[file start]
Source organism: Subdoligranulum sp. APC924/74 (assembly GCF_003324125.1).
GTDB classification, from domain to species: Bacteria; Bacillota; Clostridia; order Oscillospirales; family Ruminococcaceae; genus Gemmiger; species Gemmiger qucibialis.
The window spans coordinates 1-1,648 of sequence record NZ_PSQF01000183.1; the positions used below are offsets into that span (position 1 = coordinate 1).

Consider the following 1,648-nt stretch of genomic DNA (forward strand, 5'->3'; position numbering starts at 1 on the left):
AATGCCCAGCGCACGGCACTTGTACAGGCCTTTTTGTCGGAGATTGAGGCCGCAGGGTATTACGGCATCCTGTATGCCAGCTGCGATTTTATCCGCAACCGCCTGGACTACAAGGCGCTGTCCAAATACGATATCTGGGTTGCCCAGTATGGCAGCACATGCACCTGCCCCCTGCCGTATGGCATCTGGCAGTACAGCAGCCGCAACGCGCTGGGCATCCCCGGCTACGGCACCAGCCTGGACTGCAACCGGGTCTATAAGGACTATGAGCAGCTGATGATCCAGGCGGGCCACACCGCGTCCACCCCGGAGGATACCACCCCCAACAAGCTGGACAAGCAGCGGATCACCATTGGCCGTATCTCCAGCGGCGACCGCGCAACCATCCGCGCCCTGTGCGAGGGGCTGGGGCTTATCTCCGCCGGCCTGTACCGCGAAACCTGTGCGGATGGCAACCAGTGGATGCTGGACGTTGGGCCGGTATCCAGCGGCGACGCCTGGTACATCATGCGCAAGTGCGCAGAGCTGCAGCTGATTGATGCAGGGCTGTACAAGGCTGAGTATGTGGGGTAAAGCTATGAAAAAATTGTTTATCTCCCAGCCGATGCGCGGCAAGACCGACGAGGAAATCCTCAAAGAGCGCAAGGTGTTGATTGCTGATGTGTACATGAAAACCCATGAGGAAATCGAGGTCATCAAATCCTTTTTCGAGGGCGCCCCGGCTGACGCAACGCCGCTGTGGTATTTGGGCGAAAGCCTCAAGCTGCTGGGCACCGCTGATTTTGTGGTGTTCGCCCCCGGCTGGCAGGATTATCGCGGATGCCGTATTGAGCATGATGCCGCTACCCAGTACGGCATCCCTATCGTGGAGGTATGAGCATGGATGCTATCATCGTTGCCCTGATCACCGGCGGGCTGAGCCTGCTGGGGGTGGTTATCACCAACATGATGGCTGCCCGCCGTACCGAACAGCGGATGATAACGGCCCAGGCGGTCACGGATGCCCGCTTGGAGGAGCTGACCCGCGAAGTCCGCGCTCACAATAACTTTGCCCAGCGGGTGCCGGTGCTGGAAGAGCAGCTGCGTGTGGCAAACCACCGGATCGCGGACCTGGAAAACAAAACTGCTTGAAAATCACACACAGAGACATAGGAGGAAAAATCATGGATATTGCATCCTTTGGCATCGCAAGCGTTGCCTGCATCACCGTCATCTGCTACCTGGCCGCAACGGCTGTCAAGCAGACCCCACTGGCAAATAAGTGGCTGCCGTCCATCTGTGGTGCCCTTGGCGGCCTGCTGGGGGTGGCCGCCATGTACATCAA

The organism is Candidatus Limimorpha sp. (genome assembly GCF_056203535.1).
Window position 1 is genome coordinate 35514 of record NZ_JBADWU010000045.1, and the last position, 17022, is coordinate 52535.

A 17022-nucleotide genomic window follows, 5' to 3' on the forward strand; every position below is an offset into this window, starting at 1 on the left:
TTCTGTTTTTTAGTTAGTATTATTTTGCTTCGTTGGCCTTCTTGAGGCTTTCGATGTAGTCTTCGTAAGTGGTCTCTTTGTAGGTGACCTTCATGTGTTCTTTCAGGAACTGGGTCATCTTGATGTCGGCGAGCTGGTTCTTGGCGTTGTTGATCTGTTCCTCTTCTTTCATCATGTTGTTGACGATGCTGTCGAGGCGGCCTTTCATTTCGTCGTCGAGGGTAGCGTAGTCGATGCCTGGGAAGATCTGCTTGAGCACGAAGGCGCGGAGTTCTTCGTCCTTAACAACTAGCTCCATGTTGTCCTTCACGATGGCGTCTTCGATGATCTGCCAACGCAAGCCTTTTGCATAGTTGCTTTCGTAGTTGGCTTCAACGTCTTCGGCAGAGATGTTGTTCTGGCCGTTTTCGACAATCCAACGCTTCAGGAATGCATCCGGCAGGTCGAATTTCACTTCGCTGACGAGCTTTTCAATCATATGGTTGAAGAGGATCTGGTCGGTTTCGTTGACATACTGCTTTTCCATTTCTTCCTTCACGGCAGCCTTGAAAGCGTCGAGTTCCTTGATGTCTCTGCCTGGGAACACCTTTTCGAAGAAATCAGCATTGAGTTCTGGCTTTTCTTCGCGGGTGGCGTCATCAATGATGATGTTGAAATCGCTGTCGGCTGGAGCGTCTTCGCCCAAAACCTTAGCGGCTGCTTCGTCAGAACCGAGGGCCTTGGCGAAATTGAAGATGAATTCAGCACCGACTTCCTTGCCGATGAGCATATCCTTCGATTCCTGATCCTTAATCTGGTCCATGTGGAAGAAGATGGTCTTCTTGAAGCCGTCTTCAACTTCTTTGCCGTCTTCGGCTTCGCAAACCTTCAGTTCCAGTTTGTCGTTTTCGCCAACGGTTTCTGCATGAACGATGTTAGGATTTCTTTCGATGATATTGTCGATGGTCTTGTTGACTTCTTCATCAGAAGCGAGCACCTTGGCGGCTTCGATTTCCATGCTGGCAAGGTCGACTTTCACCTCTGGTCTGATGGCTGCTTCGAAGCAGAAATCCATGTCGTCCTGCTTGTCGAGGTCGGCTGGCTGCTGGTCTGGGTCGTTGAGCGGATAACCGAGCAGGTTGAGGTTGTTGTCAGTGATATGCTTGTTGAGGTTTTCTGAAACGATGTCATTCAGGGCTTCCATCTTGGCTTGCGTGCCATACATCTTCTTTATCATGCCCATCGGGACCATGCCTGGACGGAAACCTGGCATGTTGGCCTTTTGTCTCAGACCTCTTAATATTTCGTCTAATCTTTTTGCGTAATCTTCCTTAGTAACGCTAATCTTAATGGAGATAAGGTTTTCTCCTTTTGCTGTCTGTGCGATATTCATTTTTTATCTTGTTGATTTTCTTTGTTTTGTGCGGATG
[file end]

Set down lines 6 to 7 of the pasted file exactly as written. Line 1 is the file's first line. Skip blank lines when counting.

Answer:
The organism is Candidatus Limimorpha sp. (genome assembly GCF_056203535.1).
Window position 1 is genome coordinate 35514 of record NZ_JBADWU010000045.1, and the last position, 17022, is coordinate 52535.